I don't think people have been buffaloed. It is more a matter of the country being dead and buried so no point wasting time or energy trying to resurrect it. Some may think we need a Bourbon monarchy but they would probably see the hopelessness of attempting to resurrect it.

US citizenship has been rendered meaningless. The President is a 1/2 Kenyan named Barack Obama. Most births in the country are to foreigners. No point trying to pretend there is still a country and nation.

Anonymous said...

"Talk about an aphrodisiac!"


These top economists !

http://www.businessinsider.com/heleen-mees-emails-to-willem-buiter-2013-12

Anonymous said...

What's happened to the 'captcha' ?


About the captchas... I now just assume the first one is unreadable (it usually is) and just hit the captcha refresh button until I get an all numeric captcha, which is usually quite readable. The real captcha now is to discard the unreadable captchas?

Anonymous said...

It's kind of like Jürgen Klinsmann being appointed to head coach of the US National Soccer Team.

Anonymous said...

http://weaselzippers.us/unc-professor-receiving-death-threats-for-revealing-low-reading-ability-of-student-athletes/

"In a CNN story this week, Mary Willingham said her research of 183 football or basketball players at UNC from 2004-12 found 60 percent reading at fourth- to eighth-grade levels and roughly 10 percent below a third-grade level. She said she worked with one men’s basketball player early in her 10-year tenure who couldn’t read or write."

Udolpho.com said...

DR's point would be valid if there were no such thing as nations which had an interest in a balanced, egalitarian economy (i.e. one with a large middle class). The race to the price bottom benefits large global corps that can sell cheap and make profits at volume, and in turn pressuring wages down. Of course the executive ranks make out like robber barons. This sounds great to libertarians and people whose main social interaction is through the Internet (overlapping sets). It sounds awful to someone like me who wants to live in a community where a lot of people find a place and do valuable work, as opposed to living paycheck to paycheck and running up credit debt when something bad happens like an illness.

Anonymous said...

The best analogue I can think of is Andy Pettitte. Born in Louisiana, his family moved to Texas as child. Pettitte pitched his first nine seasons with the New York Yankees and won four World Series and six AL pennants. In his early thirties, he turned down a larger contract offer from the Yankees to play closer to home in Houston. After three years with the Astros, Pettitte returned to the Yankees on a one year contract and ended up playing another four years with them. Then he retired for a year before coming back to play two more. He retired for the second time last September.

Auntie Analogue said...


Canadian Mick Carney's appointment to head the Bank of England is not unusual or remarkable, and it does not form a correlate to the appointment of dual citizenship-holding Stanley Fischer to the number two post at the U.S. Fed.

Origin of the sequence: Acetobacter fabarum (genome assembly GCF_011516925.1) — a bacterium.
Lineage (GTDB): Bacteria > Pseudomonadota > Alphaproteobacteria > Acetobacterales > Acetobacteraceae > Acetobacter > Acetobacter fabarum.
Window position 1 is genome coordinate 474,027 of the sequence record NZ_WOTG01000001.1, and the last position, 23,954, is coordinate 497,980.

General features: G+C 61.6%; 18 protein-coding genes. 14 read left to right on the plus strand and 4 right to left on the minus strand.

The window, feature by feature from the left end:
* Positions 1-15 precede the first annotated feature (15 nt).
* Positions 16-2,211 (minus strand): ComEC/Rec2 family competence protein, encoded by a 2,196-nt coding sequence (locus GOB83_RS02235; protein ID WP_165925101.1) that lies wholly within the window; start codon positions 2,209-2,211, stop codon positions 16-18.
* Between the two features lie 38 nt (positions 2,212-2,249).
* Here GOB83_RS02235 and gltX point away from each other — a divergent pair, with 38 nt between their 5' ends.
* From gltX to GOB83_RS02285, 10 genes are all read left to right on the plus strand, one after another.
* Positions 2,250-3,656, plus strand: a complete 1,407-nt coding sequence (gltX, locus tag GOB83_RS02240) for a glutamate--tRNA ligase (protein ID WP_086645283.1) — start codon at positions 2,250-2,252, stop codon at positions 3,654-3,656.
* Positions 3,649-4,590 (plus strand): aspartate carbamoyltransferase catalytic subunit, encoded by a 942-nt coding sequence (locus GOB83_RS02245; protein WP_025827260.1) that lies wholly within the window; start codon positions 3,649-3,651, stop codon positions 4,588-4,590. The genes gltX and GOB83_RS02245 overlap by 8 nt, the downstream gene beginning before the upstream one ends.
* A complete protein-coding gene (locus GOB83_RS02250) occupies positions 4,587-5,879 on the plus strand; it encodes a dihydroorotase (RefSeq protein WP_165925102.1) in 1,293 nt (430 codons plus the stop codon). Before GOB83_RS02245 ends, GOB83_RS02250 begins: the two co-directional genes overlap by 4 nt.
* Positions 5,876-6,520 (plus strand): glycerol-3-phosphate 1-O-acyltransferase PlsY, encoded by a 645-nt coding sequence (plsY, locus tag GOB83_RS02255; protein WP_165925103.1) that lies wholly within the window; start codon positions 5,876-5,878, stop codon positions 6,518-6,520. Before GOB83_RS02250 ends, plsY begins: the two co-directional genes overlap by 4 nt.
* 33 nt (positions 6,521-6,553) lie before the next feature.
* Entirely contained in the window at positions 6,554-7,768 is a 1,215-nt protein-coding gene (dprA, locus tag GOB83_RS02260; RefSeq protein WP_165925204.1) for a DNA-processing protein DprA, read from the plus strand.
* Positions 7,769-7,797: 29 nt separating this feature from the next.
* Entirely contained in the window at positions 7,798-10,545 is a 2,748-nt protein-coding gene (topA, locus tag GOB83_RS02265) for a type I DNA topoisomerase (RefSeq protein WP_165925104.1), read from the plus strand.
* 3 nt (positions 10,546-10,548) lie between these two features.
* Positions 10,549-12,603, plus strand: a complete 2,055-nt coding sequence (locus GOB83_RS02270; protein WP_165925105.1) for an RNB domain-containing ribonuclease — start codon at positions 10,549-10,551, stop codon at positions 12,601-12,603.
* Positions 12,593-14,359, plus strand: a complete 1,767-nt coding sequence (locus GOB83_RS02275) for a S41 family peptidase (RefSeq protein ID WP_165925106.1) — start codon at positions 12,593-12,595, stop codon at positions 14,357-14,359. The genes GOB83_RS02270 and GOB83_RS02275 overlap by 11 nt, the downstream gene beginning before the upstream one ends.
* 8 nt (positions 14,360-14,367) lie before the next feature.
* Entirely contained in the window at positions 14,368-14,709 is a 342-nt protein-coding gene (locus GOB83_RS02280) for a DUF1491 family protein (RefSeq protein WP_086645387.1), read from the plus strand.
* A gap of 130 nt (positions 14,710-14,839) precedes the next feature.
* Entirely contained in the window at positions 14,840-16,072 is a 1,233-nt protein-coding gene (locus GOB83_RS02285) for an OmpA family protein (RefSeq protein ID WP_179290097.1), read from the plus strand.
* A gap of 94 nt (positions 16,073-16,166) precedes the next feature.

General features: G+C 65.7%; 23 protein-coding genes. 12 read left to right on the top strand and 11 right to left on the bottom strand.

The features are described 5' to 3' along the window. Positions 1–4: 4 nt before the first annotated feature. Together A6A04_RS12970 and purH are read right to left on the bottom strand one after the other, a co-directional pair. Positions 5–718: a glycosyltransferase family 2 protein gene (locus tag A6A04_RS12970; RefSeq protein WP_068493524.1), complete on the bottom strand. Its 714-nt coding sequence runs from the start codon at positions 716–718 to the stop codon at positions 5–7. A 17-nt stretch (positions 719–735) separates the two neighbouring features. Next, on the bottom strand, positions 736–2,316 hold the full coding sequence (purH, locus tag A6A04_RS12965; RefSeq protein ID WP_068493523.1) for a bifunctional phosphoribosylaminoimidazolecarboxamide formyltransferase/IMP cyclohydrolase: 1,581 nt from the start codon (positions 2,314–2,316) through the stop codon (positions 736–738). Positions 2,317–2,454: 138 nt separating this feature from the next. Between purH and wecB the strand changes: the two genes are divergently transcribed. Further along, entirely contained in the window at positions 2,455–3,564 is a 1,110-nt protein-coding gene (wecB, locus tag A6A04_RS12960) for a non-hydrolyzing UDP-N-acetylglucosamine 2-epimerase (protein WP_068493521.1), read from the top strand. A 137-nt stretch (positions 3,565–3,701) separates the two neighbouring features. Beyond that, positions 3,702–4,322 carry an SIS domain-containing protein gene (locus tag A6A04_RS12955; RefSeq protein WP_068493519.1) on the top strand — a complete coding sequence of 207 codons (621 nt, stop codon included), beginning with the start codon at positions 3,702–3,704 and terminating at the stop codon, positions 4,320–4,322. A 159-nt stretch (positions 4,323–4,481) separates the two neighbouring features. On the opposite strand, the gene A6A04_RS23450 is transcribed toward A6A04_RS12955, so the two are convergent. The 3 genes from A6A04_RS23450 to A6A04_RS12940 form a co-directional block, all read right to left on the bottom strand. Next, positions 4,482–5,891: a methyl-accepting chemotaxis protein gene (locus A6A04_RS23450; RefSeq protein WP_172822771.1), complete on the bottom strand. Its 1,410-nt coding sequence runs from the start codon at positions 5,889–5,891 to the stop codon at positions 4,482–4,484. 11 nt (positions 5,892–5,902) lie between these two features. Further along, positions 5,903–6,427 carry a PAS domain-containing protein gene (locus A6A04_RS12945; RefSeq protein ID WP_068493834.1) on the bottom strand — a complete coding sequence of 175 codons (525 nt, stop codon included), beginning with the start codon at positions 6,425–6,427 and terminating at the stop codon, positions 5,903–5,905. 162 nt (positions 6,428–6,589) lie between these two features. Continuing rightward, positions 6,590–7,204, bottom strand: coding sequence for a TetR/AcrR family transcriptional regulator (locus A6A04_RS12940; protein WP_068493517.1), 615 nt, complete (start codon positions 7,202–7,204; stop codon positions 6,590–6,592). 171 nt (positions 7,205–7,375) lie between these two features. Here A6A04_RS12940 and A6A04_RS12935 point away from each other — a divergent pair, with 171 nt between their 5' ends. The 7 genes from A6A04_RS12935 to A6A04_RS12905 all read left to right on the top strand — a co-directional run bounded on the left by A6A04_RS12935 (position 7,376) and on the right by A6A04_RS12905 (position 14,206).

Canadian press baron Lord Beaverbrook (Max Aitken) was a British MP and in WWI and WWII held powerful British cabinet posts.

Then there's the only non-Briton to have been British Prime Minister, the Canadian Andrew Bonar Law (1922-23),

Canada, Australia, New Zealand all have the British monarch as head of state, and those countries and several others are members of the British Commonwealth. It's not unusual or remarkable for individuals from Commonwealth countries to hold political and other powerful posts in Britain.

David said...

Von Braun is a bad example because his first government no longer existed when he arrived on US shores. Last I looked, Israel was still around.

Thomas O. Meehan said...

The case of Mark Carney, a high-level Canadian central banker appointed to head Bank of England is indeed instructive. But it is so in a way not helpful to Fischer's defenders.

Canada is a member of the Commonwealth, is still largely populated by former British Isles natives and shares a common culture, language (the French exception duly noted), and legal norms with the UK. They are connected by history and it is quite common for high ranking people in the UK establishment to have Canadian links/origins. Finally, the Queen is the titular head of state of both countries.

We have nothing in common with the rogue state of Israel. Period.

It's interesting to see the defense of Fischer's case here, in as much as such a defense lends credence to the perception that for Jews ethnic solidarity trumps all other loyalties.

ok then said...

He [Stanley Fischer] has spent more quality time in economic research with Yellin than Steve in bed with his wife.

I concede that Mr. Sailer has probably spent very little time in bed with Stanley Fischer's wife.

Jim O said...

grammar alert:


As the most dynamic figure in the German-American community, Lincoln made the orator a general in Union Army . . .

Lincoln was not the most dynamic figure in the German-American community.

David said...

>What's "the real question," Mr. Sailer? Please ask it slowly and precisely, so that your readers will know exactly what's worrying you? <

He asked it in the sentence that followed. I am surprised that your reading comprehension is so poor.

Anonymous said...

Re: Alexander Hamilton

He was born on a British island colony, not in North America. But by participating in the American Revolution, he pretty much put his head in a noose, and linked his future, for better or worse, to the newly formed United States. I don't put him in the same category as Fischer.

TGGP said...